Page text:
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NATURAL HISTORY

TRICOLORED BLACKBIRD } Agelaius tricolor
FAMILY: Icteridae

DESCRIPTION: The tricolored blackbird is medium sized, ranging in length from seven to nine inches and weighing two to three ounces. Adult males are larger than females and have a pitch-black body with a brownish-red and white patch on their wing shoulders. Adult females are mostly black with grayish streaks, a whitish chin and throat, and small but distinct reddish shoulder patches. Juveniles of both sexes look similar to adult females, but are much paler in color.

HABITAT: The tricolored blackbird prefers wetland and grassland habitats, although most native habitats have been lost. Within the Central Valley, breeding colonies live in the rice-growing regions of the Sacramento Valley and in the pasturelands of the lower Sacramento Valley and San Joaquin Valley. Colonies outside the Central Valley inhabit a wide variety of habitat types, including chaparral-covered hills, orange and avocado groves interspersed with grass-covered hills, sagebrush grasslands, and salt-marsh habitat. Nesting takes place in native emergent marshes, silage and other grain fields, thickets of the introduced Himalayan blackberry, and other flooded and upland habitats.

RANGE: The historical breeding and winter range of the tricolored blackbird in California included the Central Valley and low foothills of the Sierra Nevada, from Shasta County south to Kern County, along the coast from Sonoma County to the Mexican border, and occasionally on the Modoc Plateau.  A study done in the 1990s indicated that despite reductions in colony size and numbers, the bird’s distribution has not changed dramatically since the 1930s. However, there are no surveys dating from before most of central California’s wetlands were lost.

MIGRATION: Tricolored blackbirds breeding in Oregon fly south for the winter; birds breeding in California stay in the state all year. Tricolors are nomadic but have relatively small territories.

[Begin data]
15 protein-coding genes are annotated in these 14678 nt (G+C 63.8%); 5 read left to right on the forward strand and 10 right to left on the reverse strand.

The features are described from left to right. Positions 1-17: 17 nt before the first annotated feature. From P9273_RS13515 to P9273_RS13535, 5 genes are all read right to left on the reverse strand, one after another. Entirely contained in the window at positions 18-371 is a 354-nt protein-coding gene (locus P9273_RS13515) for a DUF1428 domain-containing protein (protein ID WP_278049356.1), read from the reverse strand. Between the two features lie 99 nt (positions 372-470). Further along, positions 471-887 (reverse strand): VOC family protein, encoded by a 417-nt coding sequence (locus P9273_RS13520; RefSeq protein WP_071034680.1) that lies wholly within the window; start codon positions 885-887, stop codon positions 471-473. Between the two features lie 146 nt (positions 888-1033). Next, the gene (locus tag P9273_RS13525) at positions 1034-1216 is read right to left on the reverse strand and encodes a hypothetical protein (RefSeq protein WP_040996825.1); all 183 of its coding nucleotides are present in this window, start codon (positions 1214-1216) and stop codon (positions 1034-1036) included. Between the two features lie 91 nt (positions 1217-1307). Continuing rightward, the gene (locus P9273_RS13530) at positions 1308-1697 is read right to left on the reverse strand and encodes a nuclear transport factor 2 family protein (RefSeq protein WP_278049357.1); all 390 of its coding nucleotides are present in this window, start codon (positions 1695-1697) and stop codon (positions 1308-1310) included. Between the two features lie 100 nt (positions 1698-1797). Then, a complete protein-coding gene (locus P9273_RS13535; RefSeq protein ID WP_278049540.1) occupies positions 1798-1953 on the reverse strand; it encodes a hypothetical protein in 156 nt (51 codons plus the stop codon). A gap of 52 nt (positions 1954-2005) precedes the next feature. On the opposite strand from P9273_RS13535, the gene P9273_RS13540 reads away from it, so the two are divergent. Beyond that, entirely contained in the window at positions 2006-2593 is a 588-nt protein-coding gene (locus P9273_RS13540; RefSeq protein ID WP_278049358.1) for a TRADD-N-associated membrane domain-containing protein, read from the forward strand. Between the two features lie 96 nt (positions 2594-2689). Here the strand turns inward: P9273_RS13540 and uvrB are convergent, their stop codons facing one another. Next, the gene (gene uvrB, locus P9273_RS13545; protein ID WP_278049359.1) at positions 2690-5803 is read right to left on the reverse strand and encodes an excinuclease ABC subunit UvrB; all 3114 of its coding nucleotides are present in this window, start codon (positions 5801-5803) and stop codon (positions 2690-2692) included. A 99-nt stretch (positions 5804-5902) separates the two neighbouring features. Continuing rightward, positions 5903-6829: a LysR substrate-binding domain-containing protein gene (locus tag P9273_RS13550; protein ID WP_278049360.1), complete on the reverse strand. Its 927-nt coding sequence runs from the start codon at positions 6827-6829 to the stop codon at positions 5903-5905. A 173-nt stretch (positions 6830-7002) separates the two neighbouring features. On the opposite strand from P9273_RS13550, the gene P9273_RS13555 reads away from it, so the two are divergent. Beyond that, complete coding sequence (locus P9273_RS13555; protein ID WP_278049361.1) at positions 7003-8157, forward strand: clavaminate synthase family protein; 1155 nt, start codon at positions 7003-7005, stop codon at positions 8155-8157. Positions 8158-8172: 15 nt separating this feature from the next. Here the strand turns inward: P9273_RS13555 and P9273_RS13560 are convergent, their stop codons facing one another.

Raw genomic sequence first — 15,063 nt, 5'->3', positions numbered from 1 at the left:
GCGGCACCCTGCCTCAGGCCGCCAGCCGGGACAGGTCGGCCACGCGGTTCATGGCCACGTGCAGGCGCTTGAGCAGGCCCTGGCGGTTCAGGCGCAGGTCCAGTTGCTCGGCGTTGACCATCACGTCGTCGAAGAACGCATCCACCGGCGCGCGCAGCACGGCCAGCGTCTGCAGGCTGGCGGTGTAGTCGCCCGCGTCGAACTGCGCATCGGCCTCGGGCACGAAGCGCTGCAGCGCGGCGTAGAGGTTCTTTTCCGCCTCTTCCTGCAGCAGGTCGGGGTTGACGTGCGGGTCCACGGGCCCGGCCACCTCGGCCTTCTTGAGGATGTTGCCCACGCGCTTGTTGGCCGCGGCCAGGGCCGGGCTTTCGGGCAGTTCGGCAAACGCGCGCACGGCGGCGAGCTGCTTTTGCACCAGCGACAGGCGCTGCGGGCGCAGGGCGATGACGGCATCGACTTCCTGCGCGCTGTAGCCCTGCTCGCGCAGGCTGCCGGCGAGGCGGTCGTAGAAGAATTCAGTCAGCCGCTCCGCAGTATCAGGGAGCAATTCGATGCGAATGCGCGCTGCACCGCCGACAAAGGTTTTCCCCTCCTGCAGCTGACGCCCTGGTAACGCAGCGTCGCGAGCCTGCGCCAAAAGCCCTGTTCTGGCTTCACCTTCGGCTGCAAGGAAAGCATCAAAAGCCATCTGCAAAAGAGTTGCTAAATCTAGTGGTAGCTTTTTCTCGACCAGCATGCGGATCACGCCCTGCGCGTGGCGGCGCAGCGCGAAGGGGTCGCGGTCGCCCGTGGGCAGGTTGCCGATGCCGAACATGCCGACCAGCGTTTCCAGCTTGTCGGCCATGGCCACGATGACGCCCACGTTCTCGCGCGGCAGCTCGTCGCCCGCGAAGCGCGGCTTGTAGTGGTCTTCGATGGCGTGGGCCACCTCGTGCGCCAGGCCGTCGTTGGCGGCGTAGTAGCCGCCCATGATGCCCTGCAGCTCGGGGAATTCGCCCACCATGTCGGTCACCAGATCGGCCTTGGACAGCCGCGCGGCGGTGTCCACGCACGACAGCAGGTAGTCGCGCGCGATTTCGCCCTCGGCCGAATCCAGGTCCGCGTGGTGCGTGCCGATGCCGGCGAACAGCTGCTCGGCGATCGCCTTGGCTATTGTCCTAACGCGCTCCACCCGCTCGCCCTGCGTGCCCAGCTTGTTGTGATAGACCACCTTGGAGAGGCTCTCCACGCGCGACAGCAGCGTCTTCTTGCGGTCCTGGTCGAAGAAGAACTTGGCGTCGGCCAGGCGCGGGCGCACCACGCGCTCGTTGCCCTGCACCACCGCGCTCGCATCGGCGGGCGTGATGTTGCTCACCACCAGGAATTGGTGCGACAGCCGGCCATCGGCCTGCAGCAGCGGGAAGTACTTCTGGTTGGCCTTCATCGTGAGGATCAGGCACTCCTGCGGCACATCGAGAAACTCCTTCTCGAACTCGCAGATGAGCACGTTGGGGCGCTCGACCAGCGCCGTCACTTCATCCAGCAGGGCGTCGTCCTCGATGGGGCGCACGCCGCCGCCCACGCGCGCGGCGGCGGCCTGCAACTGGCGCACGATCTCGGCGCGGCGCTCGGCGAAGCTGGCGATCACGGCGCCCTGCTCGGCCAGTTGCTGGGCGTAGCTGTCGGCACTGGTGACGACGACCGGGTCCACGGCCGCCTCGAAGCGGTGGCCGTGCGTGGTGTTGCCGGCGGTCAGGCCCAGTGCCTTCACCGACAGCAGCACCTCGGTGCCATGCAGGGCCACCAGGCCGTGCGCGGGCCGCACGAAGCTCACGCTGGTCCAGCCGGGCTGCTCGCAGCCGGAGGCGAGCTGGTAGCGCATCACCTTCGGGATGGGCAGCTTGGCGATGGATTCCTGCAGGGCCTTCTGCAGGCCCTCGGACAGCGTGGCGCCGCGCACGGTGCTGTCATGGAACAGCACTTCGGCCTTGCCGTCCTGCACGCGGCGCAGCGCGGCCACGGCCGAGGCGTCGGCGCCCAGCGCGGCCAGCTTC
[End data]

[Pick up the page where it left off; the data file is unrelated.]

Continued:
BREEDING: Tricolors breed in the spring in dense colonies, engaging in “prospecting behavior” in which concentrations of birds will gather and suddenly fly to another place, changing locations frequently and then returning to potential nesting sites. These birds exhibit itinerant breeding, with individuals often moving after their first nesting attempts to breed again at a different location. Males mate with one to four females per year; they do not assist with nest construction or egg incubation but do help gather food and feed young. Within a colony, eggs are all laid in the same week, with each nest averaging three to four eggs. Eggs incubate for 11 or 12 days and young leave the nest about two weeks after hatching.

LIFE CYCLE: Data suggest that tricolors live for at least 13 years.

FEEDING: Tricolors are opportunistic foragers, eating any locally abundant insects including grasshoppers, beetles and weevils, and the larvae of caddis flies, moths and butterflies, and dragonflies. The birds will also eat grains, snails, and small clams. They forage in all seasons in pastures, dry seasonal pools, agricultural fields, scrub, and the borders of marshlands and grasslands.

THREATS: The widespread loss of native marshes and wetlands to land conversions for vineyards, orchards, and urban development have threatened the very survival of the tricolored blackbird. Predation is rampant in the bird’s little remaining native habitat.

POPULATION TREND: The population of tricolored blackbirds in the Central Valley declined by at least 50 percent between the 1930s and early 1970s, and an additional decline of about 56 percent of the remaining population was reported from 1994 to 2000. Population censuses indicate that the tricolor declined from an estimated 370,000 in 1994 to 240,000 in 1997 and 162,000 in 2000.